Did you know that September is National Preparedness Month? My reports this month are going to focus on various natural disasters and how to be ready to weather the storms. This week – monsoons!
Five days of heavy and unrelenting monsoon rains in the Kashmir regions of northern India and Pakistan have killed over 120 in India and 160 in Pakistan in landslides and flash floods. In India, 450 villages are submerged and 2,000 others have been affected, while in Pakistan the floods have hit at least 286 villages and collapsed over 4,000 homes. Rescuers in both countries are attempting to reach thousands of stranded citizens, though their efforts are being hampered by fast-moving floodwaters. For example, even though the rains had stopped on Sunday, the overflow from the Jhulem River was moving too quickly to allow boats to reach those in need. In Srinagar, a major city in Indian-controlled Kashmir, the floodwaters were 12 feet deep, with entire houses completely under water. Even the state’s maternity hospital was flooding, forcing patients and staff to flee to higher floors of the building. The Indian Prime Minister has described the situation as a “national level disaster.”
National Response: India & Pakistan
“I would like to assure the people of the state that it is not their crisis alone. It is a crisis for the whole country,” the Indian Prime Minster Narendra Modi said. In response India’s National Disaster Response Force (NDRF) has sent 70 boats and five rescue teams to aid the flood-affected people, and control rooms have been set up in the cities of Srinagar, Jammu, and New Delhi to monitor and coordinate rescue and relief operations. Additionally, the Indian Air Force airlifted 180 soldiers from various border-posts in the area (Kashmir marks the border between India and Pakistan and control of the area has been a major point of contention between the two nations). The Air Force has also evacuated 627 citizens in the area. Modi also met with Pakistan Chief Minister Omar Abdullah and offered 100,000 blankets, 5,000 tents and 50 tons of milk powder for flood victims. Pakistan has sent 120 army units and 80 teams of police reservist to the area and relocated at least 13,000 of those trapped in the area.
Public Health Analysis
The monsoon season ravages India and Pakistan each year from June – September. Each year the impact of the monsoons appears more extensive, and the reason for the increasing devastation is multi-factorial. Climate change is affecting weather patterns. Urbanization and development are leading to increased homes and buildings, which means less soil to absorb rainfall. Population growths bring a greater density of people into flood regions and more people are at risk and vulnerable with each flood. To reduce the impact of annual monsoons on these regions, the local and national public health authorities and policy makers will need to make a concerted effort to elevate the resilience of these communities to be able to better respond to these public health crises: planning, training, availability of resources, higher standards for buildings, zoning of development.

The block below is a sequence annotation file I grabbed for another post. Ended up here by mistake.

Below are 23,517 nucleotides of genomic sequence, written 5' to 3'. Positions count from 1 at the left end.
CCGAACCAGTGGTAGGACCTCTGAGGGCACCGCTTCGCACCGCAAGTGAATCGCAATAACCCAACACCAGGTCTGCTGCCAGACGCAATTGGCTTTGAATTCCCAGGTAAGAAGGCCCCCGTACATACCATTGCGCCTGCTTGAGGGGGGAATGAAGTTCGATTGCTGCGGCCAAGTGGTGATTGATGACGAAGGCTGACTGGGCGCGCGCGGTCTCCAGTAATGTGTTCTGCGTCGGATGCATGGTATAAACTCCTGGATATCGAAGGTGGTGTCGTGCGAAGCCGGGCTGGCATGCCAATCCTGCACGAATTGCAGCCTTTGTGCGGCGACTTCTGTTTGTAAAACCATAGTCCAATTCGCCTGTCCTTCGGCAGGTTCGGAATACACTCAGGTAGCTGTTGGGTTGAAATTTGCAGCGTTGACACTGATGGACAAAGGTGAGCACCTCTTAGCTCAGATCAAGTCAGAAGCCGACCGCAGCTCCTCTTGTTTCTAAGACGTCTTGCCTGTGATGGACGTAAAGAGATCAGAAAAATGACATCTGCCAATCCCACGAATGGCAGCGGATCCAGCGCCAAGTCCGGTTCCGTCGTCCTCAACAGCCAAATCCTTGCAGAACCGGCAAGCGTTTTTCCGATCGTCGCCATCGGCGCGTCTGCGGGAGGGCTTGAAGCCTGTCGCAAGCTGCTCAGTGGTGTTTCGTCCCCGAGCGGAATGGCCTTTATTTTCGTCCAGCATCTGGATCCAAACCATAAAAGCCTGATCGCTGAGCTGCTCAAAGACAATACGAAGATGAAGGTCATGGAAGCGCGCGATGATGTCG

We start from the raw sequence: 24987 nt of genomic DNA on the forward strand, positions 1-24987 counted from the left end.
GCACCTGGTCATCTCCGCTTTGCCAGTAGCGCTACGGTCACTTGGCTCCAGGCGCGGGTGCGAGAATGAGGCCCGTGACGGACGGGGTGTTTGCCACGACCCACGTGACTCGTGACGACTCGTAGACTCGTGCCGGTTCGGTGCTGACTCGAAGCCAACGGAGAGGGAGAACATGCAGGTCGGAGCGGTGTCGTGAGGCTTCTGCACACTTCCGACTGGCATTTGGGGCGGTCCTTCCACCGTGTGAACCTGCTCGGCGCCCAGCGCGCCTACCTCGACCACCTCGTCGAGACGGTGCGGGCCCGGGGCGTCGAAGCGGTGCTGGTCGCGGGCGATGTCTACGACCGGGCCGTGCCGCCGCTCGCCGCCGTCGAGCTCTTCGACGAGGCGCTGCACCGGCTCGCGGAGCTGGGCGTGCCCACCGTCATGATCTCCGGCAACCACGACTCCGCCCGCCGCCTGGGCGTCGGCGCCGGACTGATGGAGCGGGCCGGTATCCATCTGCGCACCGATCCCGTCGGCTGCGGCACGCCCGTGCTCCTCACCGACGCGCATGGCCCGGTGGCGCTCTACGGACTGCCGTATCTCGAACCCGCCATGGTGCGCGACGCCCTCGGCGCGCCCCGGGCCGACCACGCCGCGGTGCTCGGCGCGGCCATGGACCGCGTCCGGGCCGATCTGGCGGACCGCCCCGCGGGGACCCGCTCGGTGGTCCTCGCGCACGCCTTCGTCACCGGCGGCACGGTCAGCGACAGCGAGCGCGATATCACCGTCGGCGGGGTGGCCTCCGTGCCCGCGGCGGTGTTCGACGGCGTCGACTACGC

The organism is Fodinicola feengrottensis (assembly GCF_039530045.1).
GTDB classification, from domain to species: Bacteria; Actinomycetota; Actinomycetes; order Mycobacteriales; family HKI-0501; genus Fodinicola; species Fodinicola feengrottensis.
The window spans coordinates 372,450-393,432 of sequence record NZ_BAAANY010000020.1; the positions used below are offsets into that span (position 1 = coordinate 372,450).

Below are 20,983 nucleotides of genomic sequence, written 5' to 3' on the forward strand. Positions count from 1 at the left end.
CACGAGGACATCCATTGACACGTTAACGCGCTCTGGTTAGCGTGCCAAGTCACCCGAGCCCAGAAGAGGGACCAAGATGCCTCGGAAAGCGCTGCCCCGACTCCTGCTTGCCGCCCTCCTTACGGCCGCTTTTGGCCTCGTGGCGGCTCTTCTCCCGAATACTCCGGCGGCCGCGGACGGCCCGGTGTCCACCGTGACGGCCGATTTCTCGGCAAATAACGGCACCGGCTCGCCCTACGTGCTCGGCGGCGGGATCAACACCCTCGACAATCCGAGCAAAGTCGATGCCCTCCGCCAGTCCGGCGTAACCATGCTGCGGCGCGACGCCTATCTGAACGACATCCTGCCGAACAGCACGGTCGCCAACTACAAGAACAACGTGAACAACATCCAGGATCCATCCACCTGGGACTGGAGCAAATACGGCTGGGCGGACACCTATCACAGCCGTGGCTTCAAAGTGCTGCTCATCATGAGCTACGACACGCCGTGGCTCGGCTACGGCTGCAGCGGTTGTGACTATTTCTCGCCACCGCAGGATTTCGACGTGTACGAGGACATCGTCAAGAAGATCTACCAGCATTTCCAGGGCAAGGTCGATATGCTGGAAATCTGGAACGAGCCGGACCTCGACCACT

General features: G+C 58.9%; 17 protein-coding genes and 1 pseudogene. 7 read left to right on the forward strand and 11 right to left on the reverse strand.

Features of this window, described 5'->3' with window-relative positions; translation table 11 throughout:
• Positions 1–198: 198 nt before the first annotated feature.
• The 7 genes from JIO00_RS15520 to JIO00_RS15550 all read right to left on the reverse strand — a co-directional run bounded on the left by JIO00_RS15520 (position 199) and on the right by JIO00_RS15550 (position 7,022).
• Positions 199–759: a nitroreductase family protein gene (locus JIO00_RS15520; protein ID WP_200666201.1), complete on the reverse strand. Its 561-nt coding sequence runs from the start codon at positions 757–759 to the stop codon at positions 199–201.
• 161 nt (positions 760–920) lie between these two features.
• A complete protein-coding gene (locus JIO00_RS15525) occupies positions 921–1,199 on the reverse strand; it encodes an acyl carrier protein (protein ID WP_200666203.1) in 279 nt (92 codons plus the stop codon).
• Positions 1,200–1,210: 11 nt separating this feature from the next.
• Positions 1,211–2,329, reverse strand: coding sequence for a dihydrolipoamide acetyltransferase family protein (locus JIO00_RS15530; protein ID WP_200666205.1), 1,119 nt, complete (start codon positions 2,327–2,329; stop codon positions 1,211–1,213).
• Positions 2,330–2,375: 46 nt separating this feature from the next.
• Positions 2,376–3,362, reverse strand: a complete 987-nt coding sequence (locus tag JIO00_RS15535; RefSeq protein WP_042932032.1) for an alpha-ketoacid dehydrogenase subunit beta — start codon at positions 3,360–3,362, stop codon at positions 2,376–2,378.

- Drowning is leading cause of death
- Glass debris and nails can cause lacerations or puntures
- Electrocution and electric shocks
- Increased risk of water and vector borne diseases
- Cholera, Typhoid, Hepatitis A, Diarrhea, Dysentary
- Malaria, Dengue
- Direct contact with contaminated water can lead to dermatitis, conjunctivitis, ear/nose/throat infections, wound infections, leptospirosis
- Exposure to water and rain can lead to hypothermia and respiratory tract infections
- Basic public health services like safe water, adequate sanitation and food can be severely impaired
FEMA’s Ready.Gov website offers these tips on preparing for flooding:
- Build an emergency kit and make a family communication plan
- Avoid building in a floodplain, if you must be sure to elevate and reinforce your home
- Find your flood risk using FEMA Flood Maps
- Consider purchasing Flood Insurance
- Elevate the furnace, water heater and electric panel if you live in a high risk area
- Install ‘check valves’ to prevent flood water from backing up into the drains of your home
- Construct barriers to stop floodwater from entering the building and seal walls in basements with waterproofing compounds
- Know that 6 inches of water can reach the bottom of most passenger cars causing loss of control and stalling
- A foot of water will float vehicles
- Two feet of rushing water can carry away most vehicles (including SUVs and pickups)
- Never try to walk, swim, drive or play in flooded water or near storm drains, ditches, ravines, creek beds or stream banks. Be watchful for snakes.
The Disaster Center also offers these specific and in-depth tips.
Report written by Vidya Eswaran